The British government on Thursday announced a ban on the sale of plastic straws, drink stirrers and plastic-stemmed cotton swabs.
Officials hope the ban, expected to be enforced starting later this year, will help protect rivers and seas and meet the country’s 25 Year Environment Plan to eliminate avoidable plastic waste, a policy inspired by Sky’s Ocean Rescue campaign.
“Plastic waste is one of the greatest environmental challenges facing the world, which is why protecting the marine environment is central to our agenda at the Commonwealth Heads of Government Meeting,” British Prime Minister Theresa May said in a statement.
A recent study revealed 8.5 billion plastic straws are thrown away each year in Britain, contributing to 150 million tons of plastic in the ocean that kill a million birds and more than 100,000 sea mammals because they eat or get tangled in the plastic waste, according to the statement.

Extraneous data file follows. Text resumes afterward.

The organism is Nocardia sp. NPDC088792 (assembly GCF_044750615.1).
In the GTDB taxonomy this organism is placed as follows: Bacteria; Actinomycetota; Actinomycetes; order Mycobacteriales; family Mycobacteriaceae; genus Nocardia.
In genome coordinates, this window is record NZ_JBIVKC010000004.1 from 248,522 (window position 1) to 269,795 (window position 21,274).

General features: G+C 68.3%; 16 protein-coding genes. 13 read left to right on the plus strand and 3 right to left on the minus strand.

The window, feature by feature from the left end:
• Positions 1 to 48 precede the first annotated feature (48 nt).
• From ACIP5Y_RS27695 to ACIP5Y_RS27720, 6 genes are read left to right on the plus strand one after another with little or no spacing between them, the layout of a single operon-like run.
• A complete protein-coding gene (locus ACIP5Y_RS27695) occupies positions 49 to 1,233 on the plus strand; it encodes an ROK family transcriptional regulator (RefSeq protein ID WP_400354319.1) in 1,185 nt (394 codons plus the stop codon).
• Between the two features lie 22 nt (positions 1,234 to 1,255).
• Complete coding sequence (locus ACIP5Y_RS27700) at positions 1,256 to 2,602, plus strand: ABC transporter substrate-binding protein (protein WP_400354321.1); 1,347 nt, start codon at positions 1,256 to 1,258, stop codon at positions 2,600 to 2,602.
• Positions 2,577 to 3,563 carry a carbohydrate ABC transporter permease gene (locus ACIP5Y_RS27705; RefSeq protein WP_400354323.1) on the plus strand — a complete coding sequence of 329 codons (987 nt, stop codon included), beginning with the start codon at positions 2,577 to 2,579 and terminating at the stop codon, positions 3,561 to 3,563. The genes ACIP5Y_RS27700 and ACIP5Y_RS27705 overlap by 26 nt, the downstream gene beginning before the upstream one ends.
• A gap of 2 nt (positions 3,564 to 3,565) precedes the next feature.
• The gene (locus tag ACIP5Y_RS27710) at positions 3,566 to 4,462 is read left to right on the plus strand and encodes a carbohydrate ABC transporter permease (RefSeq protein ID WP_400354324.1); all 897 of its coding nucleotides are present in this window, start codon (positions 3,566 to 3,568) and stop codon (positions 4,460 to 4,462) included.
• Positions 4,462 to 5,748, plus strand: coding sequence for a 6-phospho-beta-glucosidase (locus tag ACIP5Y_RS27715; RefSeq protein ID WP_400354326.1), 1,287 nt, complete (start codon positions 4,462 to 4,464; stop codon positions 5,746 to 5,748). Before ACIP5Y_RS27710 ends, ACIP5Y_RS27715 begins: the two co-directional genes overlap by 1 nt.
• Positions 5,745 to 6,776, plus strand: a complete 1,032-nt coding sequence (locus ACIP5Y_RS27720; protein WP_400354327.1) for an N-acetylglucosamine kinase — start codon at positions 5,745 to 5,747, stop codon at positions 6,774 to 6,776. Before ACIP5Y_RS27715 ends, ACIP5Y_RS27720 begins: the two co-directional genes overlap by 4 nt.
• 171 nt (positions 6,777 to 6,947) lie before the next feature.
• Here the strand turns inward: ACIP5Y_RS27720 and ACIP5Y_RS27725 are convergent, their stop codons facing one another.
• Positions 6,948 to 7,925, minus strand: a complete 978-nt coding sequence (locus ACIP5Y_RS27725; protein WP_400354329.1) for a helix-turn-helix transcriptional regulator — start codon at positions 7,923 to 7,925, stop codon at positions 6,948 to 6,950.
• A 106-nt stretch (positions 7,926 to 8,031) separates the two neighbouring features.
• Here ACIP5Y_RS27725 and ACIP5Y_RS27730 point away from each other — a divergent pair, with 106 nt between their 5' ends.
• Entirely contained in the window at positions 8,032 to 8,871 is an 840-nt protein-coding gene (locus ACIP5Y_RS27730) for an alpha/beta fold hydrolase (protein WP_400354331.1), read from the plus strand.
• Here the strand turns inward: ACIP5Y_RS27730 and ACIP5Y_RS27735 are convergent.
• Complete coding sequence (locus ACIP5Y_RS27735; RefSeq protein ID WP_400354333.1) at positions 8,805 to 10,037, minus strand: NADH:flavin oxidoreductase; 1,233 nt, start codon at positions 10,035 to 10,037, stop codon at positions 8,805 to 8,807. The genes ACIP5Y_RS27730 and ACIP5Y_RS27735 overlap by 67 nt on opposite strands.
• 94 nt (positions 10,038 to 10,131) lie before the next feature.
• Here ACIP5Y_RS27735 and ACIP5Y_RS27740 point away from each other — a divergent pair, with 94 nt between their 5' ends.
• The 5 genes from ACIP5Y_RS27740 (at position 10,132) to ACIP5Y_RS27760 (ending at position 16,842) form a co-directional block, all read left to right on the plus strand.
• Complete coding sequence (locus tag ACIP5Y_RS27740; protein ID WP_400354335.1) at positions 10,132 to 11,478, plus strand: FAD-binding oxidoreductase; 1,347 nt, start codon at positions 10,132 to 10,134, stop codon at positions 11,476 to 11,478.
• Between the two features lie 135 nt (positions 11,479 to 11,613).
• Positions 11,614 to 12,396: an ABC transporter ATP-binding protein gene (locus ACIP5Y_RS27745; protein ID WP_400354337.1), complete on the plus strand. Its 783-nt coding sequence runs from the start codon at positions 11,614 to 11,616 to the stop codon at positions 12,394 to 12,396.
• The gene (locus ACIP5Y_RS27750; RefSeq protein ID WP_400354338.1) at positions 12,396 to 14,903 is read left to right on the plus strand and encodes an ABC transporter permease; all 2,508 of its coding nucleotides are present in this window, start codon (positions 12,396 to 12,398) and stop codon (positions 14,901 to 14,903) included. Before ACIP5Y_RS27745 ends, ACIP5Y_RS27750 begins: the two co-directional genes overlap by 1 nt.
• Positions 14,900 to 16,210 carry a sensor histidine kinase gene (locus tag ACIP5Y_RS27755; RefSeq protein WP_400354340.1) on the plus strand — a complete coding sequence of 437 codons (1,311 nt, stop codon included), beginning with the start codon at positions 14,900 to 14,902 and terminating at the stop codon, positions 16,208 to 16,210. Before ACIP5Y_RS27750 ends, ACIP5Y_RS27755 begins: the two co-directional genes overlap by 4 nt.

Last month, the British government vowed to introduce a deposit return for bottles and cans and a tax on single-use coffee cups is also in the works.
Earlier this year, the country banned the use of microbeads found in products like facial scrubs and toothpaste, and a seven-cent plastic bag charge was introduced to supermarkets in 2015.
“The U.K. Government is a world leader on this issue, and the British public have shown passion and energy embracing our plastic bag charge and microbeads ban,” May said. “Together we can effect real change so that future generations can enjoy a natural environment that is healthier than we currently find it.”
By Susan McFarland